Mar 11, 2011 at 2:46 pm The northeast coast of Japan was shocked by one of the strongest earthquakes on record in the region. It measured 9 on the Richter scale and caused a tsunami with waves up to 40 meters high along the main island of Honshos. Entire houses and cities were wiped out. 18,000 people though.
The crisis deepened when a giant wave swept through the Fukushima nuclear power plant and flooded the emergency generators that were put into operation to cool down the reactors that shut down when the earthquake struck. The temperature of the nuclear fuel rose, and there were a number of chemical explosions and radioactive material leaked into the atmosphere and the Pacific Ocean. Panic broke out.
Ago The Japanese government pumped more than 2,000 billion SEK into the clean-up after the accident. The work continues today. It is estimated that tens of thousands of workers will be required over the next 30-40 years to safely transport nuclear waste and more than a million tons of radioactive water.
The area closest to the Fukushima Nuclear Power Plant remains besieged by the high levels of radiation. Here, the radiation is fifty times higher than what is considered safe. Residents wishing to visit their homes must wear protective clothing and should not stay overnight.
In other areas, the researchers claim the risk is low because the residual radiation will cause cancer and other diseases. But there is suspicion among the population. Many have not yet returned home. Some decide to stay elsewhere forever, either out of fear of the radiation or reluctance to return to a place with bad memories.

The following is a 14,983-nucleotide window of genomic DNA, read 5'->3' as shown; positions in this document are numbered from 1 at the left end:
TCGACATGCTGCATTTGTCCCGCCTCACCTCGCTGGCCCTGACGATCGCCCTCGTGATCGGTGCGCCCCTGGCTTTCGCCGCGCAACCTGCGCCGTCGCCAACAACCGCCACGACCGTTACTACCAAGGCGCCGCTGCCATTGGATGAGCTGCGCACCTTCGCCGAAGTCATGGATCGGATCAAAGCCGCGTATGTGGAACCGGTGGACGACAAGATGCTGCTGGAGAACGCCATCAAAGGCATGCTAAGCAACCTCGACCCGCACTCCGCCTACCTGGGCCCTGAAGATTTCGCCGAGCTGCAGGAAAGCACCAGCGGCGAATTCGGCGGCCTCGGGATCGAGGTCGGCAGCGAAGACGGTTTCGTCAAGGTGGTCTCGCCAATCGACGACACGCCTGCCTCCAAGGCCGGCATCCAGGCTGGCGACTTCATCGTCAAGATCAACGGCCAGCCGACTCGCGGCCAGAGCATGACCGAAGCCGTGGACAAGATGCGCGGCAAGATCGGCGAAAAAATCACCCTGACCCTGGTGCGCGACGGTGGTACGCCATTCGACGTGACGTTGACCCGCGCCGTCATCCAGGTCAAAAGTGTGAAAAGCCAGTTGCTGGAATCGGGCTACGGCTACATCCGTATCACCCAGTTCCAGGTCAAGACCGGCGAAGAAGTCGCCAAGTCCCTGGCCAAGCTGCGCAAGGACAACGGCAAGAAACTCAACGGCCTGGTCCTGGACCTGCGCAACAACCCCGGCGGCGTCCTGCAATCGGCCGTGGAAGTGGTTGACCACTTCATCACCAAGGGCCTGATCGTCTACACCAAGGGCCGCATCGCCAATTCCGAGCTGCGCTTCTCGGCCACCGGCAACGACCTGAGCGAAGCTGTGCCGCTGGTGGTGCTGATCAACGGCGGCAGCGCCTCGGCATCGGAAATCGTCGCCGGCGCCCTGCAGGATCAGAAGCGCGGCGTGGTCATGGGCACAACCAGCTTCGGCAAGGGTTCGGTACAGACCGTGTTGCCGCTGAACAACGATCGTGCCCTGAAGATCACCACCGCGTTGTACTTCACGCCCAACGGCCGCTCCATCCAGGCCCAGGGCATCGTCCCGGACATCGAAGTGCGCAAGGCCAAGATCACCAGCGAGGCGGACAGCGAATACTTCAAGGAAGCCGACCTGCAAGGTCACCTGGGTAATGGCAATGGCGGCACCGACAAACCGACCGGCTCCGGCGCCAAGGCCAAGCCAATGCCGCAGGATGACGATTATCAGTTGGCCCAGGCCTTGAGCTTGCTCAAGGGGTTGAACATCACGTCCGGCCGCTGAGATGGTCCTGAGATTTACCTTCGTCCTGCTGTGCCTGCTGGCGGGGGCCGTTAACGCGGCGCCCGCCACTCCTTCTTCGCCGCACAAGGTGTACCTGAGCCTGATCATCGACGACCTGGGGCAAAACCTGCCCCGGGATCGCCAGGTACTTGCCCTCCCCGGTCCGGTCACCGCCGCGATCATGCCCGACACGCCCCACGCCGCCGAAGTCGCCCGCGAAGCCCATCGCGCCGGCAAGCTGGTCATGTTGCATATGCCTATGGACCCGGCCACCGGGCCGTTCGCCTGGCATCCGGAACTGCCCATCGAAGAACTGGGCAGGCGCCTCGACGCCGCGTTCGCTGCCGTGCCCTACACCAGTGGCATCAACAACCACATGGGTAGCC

At the same time, there is a heated debate about the future of Japan’s electricity supply. Since the accident, the share of nuclear energy in the energy mix has drastically decreased. In 2011, Japan had 54 reactors in operation and nuclear power accounted for a third of the country’s electricity supply. Not so controversial, two-thirds of Japanese supported nuclear power.
After the accident Most nuclear power plants have shut down, and today only four are in operation. Many prominent politicians, including former Prime Minister Shinzo Abe, believe that very few countries should achieve the goal of climate neutrality by 2050. Supporters of nuclear power point out that Japan is poor in natural resources. Admittedly, they are investing heavily in wind and solar energy. But to achieve its goal, nuclear power must once again take up a larger share of the energy mix, they say.
But the issue is politically sensitive. Since the accident, public opinion has wavered and the majority of Japanese are now against nuclear power.